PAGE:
FreeBSD Mail Server with GUI
John C. Place
Some time ago, I was assigned to set up a mail server. However, I did not want the hassles of adding and deleting users as they came and left the company, changed their names, and so on. I decided that it would make most sense if the people doing the personnel changes did the upkeep of the mail accounts. I chose not to deal with one of the many MS Windows-based mail servers for two reasons: usability and cost. Quite a bit of the Internets email is handled by UNIX and Sendmail, so why should I be any different? UNIX is a stable and proven platform. But UNIX and Sendmail, although a good combination from a stability and cost view, are terrible when it comes to the user interface. Many people would call it, when compared to Windows mail servers, user hostile. I also wanted to be able to control what the human resources department does to the mail server. With the help of FreeBSD and Apache, and some CGI scripting, this has become a reality.
The process of installing and configuring FreeBSD and Apache is outside the scope of this article, but they do install quite easily on a wide range of hardware. If you have any experience with UNIX or Linux, I have found that it will take less than 2 hours to get the FreeBSD and Apache up and running. There is plenty of documentation at www.freebsd.org and www.apache.org. I have done this with FreeBSD 3.4 and 4.0, and Apache 1.3.9, and I do not see why a newer version of either would be any different. FreeBSD is quite efficient and requires little hardware to run. I have set one of these mail servers up on a Pentimum 133 Mhz with 40 MB of RAM and more than 300 mail accounts.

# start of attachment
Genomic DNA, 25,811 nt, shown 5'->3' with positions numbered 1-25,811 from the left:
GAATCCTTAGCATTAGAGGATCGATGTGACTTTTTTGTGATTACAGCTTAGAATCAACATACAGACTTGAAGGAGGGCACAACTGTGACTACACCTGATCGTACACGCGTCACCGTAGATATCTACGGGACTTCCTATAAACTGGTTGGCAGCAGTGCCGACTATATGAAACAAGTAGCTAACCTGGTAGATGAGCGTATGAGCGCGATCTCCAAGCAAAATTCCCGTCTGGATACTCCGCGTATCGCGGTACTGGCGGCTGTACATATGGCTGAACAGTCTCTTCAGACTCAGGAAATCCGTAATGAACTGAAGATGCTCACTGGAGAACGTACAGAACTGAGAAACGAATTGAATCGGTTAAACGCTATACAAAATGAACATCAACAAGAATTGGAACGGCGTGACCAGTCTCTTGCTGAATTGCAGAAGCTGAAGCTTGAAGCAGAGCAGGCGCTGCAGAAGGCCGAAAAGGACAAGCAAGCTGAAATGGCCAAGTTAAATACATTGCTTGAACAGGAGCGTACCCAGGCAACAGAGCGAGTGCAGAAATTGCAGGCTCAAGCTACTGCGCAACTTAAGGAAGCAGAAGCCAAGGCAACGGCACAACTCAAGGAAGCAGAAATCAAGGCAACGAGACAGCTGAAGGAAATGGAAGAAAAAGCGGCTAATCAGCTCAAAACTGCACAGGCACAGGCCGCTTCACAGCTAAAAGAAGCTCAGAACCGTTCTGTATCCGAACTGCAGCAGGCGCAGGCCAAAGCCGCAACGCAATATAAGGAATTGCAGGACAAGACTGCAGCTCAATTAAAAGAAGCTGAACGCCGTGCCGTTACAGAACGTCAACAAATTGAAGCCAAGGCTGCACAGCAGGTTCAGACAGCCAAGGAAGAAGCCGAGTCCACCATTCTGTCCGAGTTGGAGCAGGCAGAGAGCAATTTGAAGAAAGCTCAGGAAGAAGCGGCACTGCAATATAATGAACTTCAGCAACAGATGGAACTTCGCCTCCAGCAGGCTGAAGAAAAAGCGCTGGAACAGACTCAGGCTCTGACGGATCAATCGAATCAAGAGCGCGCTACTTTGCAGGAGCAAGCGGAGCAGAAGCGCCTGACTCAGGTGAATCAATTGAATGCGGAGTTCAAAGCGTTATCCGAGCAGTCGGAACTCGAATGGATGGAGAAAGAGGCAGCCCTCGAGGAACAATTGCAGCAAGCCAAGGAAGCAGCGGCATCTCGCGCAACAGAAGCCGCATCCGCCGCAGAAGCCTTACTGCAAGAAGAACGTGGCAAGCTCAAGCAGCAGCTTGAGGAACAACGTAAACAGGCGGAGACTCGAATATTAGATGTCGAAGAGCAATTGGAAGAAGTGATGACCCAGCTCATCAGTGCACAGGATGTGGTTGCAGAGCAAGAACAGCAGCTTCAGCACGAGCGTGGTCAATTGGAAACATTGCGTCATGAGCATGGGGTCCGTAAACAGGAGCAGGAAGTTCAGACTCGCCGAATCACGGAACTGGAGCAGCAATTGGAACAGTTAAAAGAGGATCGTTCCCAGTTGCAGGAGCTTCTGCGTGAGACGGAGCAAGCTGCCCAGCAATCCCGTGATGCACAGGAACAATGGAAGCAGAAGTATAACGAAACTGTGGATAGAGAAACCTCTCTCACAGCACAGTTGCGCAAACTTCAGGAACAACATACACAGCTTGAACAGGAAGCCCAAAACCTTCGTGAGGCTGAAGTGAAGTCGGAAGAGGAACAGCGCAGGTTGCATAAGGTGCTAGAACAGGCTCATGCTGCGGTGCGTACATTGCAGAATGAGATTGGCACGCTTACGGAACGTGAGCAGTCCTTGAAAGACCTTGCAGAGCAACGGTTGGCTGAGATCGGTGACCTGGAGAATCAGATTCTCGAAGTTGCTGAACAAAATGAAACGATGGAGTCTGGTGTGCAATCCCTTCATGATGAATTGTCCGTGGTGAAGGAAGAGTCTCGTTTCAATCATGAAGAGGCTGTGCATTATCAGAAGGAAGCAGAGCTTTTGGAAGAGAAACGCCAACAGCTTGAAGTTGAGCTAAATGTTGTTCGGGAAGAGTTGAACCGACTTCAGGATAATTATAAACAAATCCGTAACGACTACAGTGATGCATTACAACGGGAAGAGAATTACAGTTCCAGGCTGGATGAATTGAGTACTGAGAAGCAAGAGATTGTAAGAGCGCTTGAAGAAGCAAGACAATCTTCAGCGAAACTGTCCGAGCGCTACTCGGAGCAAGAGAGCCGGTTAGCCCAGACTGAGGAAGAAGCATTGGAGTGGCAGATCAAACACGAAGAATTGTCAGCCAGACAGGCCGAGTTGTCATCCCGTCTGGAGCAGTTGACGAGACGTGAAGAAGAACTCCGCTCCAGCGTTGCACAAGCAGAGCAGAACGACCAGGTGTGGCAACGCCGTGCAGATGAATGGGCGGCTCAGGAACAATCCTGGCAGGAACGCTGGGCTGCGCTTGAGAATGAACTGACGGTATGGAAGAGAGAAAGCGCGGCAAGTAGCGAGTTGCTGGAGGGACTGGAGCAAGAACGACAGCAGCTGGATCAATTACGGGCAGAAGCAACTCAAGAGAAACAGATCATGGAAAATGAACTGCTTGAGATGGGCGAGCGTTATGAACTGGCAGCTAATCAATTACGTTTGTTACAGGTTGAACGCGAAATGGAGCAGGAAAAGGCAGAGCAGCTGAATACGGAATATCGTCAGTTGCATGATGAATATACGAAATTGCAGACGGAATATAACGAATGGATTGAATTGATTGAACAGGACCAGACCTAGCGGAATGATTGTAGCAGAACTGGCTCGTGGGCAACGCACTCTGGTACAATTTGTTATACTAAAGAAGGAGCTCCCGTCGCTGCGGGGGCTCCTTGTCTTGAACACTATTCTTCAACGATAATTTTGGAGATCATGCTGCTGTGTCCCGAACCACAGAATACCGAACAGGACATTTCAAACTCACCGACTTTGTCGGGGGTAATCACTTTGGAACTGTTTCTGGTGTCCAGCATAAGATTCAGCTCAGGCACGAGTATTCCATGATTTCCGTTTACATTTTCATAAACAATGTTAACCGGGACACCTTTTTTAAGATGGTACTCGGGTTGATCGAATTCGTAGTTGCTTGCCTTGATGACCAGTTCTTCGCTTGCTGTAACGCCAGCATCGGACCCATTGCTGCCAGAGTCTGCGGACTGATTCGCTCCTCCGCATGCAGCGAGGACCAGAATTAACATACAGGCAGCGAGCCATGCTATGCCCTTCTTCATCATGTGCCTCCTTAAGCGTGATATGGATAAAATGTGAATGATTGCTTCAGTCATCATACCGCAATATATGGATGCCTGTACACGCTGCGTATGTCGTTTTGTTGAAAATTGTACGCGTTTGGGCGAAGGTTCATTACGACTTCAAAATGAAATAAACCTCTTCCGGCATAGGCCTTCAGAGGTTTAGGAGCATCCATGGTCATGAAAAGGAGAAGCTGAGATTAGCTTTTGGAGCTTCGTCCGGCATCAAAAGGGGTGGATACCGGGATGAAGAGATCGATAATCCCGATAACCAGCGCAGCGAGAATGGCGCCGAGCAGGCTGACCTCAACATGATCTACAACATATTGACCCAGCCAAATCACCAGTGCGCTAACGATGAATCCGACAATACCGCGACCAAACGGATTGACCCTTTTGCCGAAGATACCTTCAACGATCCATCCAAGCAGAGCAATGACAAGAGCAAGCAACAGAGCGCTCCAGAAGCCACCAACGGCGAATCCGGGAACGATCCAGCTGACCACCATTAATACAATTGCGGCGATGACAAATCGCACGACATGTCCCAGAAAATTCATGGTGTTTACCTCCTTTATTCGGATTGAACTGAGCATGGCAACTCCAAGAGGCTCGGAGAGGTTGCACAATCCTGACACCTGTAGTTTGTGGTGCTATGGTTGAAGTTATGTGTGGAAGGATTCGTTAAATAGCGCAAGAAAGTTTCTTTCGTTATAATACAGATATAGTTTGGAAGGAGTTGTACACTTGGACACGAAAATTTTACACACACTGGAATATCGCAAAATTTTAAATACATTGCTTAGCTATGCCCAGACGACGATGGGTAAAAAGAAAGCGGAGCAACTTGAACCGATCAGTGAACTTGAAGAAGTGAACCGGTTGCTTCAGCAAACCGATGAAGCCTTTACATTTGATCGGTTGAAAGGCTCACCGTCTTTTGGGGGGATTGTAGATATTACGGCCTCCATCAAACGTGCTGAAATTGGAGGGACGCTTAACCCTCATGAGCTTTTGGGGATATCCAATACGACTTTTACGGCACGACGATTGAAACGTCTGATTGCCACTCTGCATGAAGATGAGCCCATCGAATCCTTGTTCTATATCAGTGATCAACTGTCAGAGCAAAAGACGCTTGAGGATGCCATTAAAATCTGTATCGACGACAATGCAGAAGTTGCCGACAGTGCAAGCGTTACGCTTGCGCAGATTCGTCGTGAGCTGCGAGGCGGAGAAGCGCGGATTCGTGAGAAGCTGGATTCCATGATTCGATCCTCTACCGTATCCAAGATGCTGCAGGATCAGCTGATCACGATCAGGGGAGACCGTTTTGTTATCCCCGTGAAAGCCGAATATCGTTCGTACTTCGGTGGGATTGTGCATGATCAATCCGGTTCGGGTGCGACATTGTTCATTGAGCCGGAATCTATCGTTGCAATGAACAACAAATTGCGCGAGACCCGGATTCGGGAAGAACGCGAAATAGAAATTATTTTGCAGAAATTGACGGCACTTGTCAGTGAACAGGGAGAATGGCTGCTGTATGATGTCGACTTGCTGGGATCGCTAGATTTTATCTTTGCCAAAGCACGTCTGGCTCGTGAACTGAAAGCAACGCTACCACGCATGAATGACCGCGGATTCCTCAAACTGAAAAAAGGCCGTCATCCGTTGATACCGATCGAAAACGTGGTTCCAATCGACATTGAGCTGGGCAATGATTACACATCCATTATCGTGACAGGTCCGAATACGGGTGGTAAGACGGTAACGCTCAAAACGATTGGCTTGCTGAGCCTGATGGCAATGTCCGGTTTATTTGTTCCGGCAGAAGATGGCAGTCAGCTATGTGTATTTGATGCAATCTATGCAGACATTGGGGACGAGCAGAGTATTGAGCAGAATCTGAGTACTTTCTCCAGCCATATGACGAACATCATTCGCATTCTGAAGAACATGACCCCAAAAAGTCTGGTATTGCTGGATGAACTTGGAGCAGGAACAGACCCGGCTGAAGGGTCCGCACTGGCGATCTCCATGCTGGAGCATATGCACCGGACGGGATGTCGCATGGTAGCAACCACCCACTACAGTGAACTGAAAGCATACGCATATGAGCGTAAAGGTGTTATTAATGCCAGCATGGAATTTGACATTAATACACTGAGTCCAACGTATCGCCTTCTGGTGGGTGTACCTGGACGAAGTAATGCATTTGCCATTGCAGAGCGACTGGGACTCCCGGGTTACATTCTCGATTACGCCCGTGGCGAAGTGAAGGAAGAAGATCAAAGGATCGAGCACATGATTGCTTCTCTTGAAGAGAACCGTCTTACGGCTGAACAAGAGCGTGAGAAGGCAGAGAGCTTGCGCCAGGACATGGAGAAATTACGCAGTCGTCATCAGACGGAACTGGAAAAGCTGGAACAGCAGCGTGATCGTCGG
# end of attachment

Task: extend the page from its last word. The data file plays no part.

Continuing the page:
The most important aspect of a mail server is hard-disk space. With the low cost of IDE, this is definitely not a problem. If you already have a FreeBSD box set up, maybe even a Web server, then this can be easily added to it with little impact to the machine except for the hard disk, which depends on the number of users and what they are emailing. Adding this does not lower the security of the box. The CGI script can only change things in the specified group that it uses, and the accounts it adds cannot login via telnet or ftp because the shell points to no login.
On a running FreeBSD system, you need to make a change to /etc/group and add the group popuser. If you would like to make it another group ID, make sure to change line 8 in the mail_admin script (Listing 1) accordingly. This separate group is set up so that the mail_admin script can only change users in this group. (All listings for this article are available at: http://www.sysadminmag.com.)
Install Apache by downloading the source and running configure, make, and make install. Once installed, the server will be at /usr/local/apache. You should be able to execute /usr/local/apache/bin/apachectl start, and be able to see Apaches welcome screen from a browser. If you cannot, please refer to the FAQ and man pages from Apache. When compiling Apache from the sources, make sure you do the entire process as root because if you do not, Apaches config file will point to port 8080, not 80 (this is a common problem). After you have tested to make sure that the server is working, it is a good idea to create a new index.html with your information in it, so users do not stumble upon it and send mail to maintainers at apache.org. If you are not comfortable with installing Apache from these sources, then you can use FreeBSDs package system to install. However, some directories change by doing this. The important ones (for this article) are:
config files (httpd.conf) in: /etc/apache
Executables in: /usr/local/bin or /usr/local/sbin
Web root directory at: /usr/local/www
For large packages (like Apache), I usually install from source because it provides greater control over what options and modules are linked in. I also like the fact it puts everything under /usr/local/apache, which to me simplifies housekeeping.